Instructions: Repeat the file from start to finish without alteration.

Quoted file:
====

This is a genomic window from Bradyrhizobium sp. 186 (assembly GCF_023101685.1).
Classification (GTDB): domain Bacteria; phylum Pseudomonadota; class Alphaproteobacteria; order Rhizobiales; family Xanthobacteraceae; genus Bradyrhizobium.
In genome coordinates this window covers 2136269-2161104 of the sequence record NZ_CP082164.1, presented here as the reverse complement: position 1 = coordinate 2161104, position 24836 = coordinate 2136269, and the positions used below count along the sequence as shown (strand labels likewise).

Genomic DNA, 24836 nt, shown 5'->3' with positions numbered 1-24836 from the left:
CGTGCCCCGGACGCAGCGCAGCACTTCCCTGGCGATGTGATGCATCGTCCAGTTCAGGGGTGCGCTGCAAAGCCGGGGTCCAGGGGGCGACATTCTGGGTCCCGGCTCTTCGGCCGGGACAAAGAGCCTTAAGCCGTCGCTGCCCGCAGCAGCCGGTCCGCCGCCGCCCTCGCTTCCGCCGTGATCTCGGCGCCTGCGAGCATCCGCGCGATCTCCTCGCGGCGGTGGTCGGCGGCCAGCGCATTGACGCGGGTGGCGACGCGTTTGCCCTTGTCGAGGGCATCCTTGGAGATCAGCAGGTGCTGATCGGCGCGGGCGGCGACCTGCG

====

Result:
This is a genomic window from Bradyrhizobium sp. 186 (assembly GCF_023101685.1).
Classification (GTDB): domain Bacteria; phylum Pseudomonadota; class Alphaproteobacteria; order Rhizobiales; family Xanthobacteraceae; genus Bradyrhizobium.
In genome coordinates this window covers 2136269-2161104 of the sequence record NZ_CP082164.1, presented here as the reverse complement: position 1 = coordinate 2161104, position 24836 = coordinate 2136269, and the positions used below count along the sequence as shown (strand labels likewise).

Genomic DNA, 24836 nt, shown 5'->3' with positions numbered 1-24836 from the left:
CGTGCCCCGGACGCAGCGCAGCACTTCCCTGGCGATGTGATGCATCGTCCAGTTCAGGGGTGCGCTGCAAAGCCGGGGTCCAGGGGGCGACATTCTGGGTCCCGGCTCTTCGGCCGGGACAAAGAGCCTTAAGCCGTCGCTGCCCGCAGCAGCCGGTCCGCCGCCGCCCTCGCTTCCGCCGTGATCTCGGCGCCTGCGAGCATCCGCGCGATCTCCTCGCGGCGGTGGTCGGCGGCCAGCGCATTGACGCGGGTGGCGACGCGTTTGCCCTTGTCGAGGGCATCCTTGGAGATCAGCAGGTGCTGATCGGCGCGGGCGGCGACCTGCG